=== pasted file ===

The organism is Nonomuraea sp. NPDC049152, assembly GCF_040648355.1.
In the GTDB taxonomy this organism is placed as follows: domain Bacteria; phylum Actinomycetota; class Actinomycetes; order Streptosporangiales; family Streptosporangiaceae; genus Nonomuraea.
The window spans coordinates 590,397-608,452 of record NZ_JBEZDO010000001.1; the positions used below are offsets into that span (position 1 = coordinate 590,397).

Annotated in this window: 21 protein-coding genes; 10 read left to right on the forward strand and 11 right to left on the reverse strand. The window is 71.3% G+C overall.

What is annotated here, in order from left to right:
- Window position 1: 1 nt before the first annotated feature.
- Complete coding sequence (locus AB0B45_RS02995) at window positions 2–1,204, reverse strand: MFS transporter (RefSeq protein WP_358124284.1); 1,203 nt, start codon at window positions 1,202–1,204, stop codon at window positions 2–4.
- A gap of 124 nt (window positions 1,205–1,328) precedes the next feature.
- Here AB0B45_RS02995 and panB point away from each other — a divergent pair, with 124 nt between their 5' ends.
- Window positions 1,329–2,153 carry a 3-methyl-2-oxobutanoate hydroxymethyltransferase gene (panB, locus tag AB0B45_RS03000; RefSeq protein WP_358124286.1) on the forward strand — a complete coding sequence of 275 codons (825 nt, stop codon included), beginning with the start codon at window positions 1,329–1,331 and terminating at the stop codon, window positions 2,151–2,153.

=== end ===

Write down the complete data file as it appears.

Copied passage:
The organism is Nonomuraea sp. NPDC049152, assembly GCF_040648355.1.
In the GTDB taxonomy this organism is placed as follows: domain Bacteria; phylum Actinomycetota; class Actinomycetes; order Streptosporangiales; family Streptosporangiaceae; genus Nonomuraea.
The window spans coordinates 590,397-608,452 of record NZ_JBEZDO010000001.1; the positions used below are offsets into that span (position 1 = coordinate 590,397).

Annotated in this window: 21 protein-coding genes; 10 read left to right on the forward strand and 11 right to left on the reverse strand. The window is 71.3% G+C overall.

What is annotated here, in order from left to right:
- Window position 1: 1 nt before the first annotated feature.
- Complete coding sequence (locus AB0B45_RS02995) at window positions 2–1,204, reverse strand: MFS transporter (RefSeq protein WP_358124284.1); 1,203 nt, start codon at window positions 1,202–1,204, stop codon at window positions 2–4.
- A gap of 124 nt (window positions 1,205–1,328) precedes the next feature.
- Here AB0B45_RS02995 and panB point away from each other — a divergent pair, with 124 nt between their 5' ends.
- Window positions 1,329–2,153 carry a 3-methyl-2-oxobutanoate hydroxymethyltransferase gene (panB, locus tag AB0B45_RS03000; RefSeq protein WP_358124286.1) on the forward strand — a complete coding sequence of 275 codons (825 nt, stop codon included), beginning with the start codon at window positions 1,329–1,331 and terminating at the stop codon, window positions 2,151–2,153.